House Republican Conference Chairwoman Liz Cheney will introduce legislation mandating full dismantling of the Iran nuclear deal. The legislation bars the US administration from granting sanctions waivers to the Iranian government.
If passed, the law would prevent the White House from extending any "nuclear" waivers to Russia, Britain, France, Germany and China.
Speaking to reporters, Cheney said that waivers have helped Iran legalize nuclear infrastructure, and paved the way for Tehran to continue to work on sensitive nuclear activities with the help of China and Russia.
“These 'civil nuclear' waivers legitimize Iran's illicit nuclear infrastructure and help sustain President Obama's disastrous nuclear deal,” Cheney told reporters.
“Congress is determined to support President Donald Trump's rightful exit from that deal and his successful maximum pressure campaign against Tehran," she added, referencing the 2015 nuclear agreement with Iran. Trump withdrew from the deal in 2018.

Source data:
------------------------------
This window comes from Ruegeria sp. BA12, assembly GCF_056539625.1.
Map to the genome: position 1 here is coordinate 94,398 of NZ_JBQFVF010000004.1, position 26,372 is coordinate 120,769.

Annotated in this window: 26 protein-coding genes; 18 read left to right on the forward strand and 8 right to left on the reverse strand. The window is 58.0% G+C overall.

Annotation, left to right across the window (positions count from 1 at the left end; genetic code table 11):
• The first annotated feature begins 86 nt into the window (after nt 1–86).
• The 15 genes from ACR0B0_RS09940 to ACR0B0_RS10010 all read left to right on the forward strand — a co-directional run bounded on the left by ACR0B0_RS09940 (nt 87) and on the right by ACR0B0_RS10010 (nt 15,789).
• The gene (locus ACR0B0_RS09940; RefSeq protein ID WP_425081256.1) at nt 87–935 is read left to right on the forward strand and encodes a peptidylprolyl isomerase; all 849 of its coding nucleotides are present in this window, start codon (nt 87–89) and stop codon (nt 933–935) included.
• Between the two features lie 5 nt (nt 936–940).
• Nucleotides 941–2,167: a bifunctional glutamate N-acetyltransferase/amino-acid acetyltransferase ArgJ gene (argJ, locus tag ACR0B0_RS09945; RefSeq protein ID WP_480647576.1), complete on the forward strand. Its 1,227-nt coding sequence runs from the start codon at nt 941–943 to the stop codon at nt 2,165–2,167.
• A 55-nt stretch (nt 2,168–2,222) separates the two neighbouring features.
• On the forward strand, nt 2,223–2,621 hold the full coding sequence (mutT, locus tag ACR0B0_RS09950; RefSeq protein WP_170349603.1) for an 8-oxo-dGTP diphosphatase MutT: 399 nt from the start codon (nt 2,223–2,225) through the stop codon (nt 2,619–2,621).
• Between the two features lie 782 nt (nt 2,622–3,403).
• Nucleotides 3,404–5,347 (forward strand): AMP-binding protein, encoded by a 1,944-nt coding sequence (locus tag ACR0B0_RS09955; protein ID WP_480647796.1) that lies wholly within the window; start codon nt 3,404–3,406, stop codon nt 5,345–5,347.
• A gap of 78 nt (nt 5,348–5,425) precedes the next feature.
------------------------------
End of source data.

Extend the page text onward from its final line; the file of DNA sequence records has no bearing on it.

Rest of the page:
Her new push comes after reports surfaced of the Trump administration's plan to issue waivers to sanctions allowing Russian, Chinese, and European companies to continue work at Iranian nuclear facilities to make it more difficult for Iran to develop a nuclear weapon.
Members of Congress, especially Republicans, complain of what they call the conflicting signals the administration is sending about Iran. Critics say the White House is backtracking on its policy of maximum pressure on Tehran in exchange for maintaining a path to diplomacy.
As Cheney is stepping up efforts in to pass the bill, which has so far received significant backing from lawmakers, senators are working on a similar bill that seeks to scrap waivers completely.
Iran hawks in the Senate, led by Sens. Ted Cruz (R-Texas) and Lindsay Graham (R-S.C.), are developing the upper chamber’s version of the legislation, according to the publication.
"This is disappointing and another lost opportunity to tear up the catastrophic Obama-Iran nuclear deal once and for all," Cruz and Graham said in a joint statement.